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Absorption of light by solids: How is the energy (in electron-volts) carried by light with a wavelength, of say 514 nm, exchanged with the solid? What will be created in the solid by the absorption? What effect would the existence of an energy gap have?

This question is related to an experiment I have to do related to Bandgaps, but I don't seem to know the answer to it?

I know that electrons in the atoms of the solid get excited and thus the energy is transformed into heat, but this doesn't mention any band gaps in the solid.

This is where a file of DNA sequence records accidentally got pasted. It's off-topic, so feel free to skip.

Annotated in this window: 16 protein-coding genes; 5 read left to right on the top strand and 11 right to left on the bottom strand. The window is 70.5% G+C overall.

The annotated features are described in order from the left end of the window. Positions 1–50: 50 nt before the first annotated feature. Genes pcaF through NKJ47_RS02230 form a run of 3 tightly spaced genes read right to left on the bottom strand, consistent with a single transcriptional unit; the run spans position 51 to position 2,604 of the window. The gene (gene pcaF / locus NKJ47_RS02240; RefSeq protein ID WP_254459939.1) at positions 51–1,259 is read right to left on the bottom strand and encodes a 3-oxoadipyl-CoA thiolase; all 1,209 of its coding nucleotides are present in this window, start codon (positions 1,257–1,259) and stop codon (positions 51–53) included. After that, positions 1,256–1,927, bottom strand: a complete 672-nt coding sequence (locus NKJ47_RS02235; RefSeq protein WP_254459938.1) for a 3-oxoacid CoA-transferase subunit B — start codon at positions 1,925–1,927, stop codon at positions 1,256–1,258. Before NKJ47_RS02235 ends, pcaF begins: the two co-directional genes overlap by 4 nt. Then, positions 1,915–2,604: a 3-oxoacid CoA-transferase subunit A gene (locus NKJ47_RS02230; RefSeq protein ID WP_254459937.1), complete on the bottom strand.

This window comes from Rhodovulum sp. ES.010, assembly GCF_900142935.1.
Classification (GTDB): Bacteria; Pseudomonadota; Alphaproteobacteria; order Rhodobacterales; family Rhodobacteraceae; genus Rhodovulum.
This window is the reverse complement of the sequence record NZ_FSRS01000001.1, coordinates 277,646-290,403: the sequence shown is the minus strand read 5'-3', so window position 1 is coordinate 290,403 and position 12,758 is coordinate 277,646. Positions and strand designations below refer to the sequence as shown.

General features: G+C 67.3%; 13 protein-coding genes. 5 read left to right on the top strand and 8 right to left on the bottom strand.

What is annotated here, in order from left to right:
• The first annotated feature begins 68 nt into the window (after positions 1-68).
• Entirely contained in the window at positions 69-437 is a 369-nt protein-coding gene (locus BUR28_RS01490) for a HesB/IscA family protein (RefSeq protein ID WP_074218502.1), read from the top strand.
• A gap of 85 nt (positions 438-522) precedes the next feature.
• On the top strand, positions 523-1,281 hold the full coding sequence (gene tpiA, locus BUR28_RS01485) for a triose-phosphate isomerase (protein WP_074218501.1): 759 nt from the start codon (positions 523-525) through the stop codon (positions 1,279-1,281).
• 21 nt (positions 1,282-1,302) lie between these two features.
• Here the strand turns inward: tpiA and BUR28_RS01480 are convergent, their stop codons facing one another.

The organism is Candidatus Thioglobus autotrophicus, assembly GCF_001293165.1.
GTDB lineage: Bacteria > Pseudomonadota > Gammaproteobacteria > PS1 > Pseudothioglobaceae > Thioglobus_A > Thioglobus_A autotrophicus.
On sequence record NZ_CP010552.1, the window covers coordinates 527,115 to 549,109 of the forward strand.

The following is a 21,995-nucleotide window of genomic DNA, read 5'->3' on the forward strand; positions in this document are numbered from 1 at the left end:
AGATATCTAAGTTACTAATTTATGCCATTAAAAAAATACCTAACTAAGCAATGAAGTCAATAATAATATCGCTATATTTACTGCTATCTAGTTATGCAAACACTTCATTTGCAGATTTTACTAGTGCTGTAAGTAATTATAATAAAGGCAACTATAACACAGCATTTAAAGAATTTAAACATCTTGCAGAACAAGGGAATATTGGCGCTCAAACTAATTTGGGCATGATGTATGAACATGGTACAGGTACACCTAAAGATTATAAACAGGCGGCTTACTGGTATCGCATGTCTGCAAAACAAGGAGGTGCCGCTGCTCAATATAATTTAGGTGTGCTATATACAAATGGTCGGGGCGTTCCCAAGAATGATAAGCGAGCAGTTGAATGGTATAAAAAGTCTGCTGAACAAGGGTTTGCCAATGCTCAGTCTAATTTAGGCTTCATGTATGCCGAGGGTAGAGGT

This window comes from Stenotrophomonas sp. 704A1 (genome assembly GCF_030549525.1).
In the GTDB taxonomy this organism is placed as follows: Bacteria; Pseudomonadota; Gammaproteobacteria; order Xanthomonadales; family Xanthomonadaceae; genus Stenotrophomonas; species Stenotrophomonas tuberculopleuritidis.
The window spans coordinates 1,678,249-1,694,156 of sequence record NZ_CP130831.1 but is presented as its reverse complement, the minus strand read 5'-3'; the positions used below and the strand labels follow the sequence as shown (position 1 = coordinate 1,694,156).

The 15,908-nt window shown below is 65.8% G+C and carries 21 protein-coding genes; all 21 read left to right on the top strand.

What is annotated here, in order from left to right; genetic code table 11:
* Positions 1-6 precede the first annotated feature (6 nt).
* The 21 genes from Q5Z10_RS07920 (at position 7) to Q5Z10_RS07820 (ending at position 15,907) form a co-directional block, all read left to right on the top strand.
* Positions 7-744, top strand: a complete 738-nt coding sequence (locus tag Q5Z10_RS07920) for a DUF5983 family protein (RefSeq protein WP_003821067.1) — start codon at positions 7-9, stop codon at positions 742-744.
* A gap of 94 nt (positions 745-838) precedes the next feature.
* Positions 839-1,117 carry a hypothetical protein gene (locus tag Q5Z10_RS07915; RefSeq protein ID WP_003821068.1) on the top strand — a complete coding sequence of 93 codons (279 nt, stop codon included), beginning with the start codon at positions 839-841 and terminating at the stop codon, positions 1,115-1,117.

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In a solid in equilibrium, electrons occupy allowed states in energy-momentum space called energy bands according to the Fermi-Dirac statistics. Light (photon) absorption by an electron occurs, when the electron in an occupied state is moved to a higher unoccupied state, just like in an atom. In such a transition both energy and momentum have to be conserved, which often requires the participation of phonons in such a transition. In a solid with a bandgap, there is a forbidden energy range usually between energy bands almost completely occupied with electrons and energy bands that are almost completely unoccupied. This means that a certain minimum energy has to be provided (by the photon) to enable electrons to jump from the filled lower band to the empty higher band. This causes an "absorption edge" for light when its photon energy surpasses the bandgap energy.

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